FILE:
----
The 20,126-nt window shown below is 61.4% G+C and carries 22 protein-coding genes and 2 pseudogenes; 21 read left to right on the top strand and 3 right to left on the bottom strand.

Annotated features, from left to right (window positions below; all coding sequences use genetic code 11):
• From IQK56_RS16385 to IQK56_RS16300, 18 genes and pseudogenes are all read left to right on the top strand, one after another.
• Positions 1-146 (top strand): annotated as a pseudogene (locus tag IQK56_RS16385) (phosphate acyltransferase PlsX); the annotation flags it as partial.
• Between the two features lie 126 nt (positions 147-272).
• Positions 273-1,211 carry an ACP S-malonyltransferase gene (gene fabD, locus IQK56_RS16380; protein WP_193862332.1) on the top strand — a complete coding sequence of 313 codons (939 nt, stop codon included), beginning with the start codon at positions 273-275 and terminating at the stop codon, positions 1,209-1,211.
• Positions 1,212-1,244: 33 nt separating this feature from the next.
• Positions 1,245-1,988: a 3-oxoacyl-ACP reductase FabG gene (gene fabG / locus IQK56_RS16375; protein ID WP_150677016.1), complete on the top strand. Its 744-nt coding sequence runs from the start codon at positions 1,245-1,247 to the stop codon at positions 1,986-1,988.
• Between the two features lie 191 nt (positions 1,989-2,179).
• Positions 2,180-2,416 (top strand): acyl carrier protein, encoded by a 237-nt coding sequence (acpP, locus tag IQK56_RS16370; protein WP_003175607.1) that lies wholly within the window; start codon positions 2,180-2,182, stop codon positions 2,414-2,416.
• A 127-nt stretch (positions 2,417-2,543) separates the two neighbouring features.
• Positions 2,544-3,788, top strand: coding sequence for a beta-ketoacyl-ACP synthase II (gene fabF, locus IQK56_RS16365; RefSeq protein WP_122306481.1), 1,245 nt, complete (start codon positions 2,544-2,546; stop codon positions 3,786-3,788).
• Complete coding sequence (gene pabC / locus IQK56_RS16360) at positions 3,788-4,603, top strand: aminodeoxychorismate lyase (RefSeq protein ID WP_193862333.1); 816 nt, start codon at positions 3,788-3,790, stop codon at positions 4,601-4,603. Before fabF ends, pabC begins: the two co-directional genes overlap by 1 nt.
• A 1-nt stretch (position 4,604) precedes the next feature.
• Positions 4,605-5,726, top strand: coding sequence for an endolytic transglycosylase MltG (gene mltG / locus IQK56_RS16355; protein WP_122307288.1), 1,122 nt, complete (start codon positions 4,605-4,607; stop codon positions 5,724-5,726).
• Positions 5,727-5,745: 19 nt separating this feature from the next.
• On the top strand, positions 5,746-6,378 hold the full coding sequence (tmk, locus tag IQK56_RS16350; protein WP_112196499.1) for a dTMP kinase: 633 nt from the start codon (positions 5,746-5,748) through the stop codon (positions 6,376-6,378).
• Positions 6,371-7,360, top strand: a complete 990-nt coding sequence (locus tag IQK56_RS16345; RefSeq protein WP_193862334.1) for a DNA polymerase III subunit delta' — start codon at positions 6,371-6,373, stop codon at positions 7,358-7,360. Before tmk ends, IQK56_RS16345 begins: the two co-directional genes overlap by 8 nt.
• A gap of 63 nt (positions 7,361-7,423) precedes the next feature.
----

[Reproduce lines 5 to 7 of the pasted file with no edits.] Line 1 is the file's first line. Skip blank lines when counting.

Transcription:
• Between the two features lie 126 nt (positions 147-272).
• Positions 273-1,211 carry an ACP S-malonyltransferase gene (gene fabD, locus IQK56_RS16380; protein WP_193862332.1) on the top strand — a complete coding sequence of 313 codons (939 nt, stop codon included), beginning with the start codon at positions 273-275 and terminating at the stop codon, positions 1,209-1,211.
• Positions 1,212-1,244: 33 nt separating this feature from the next.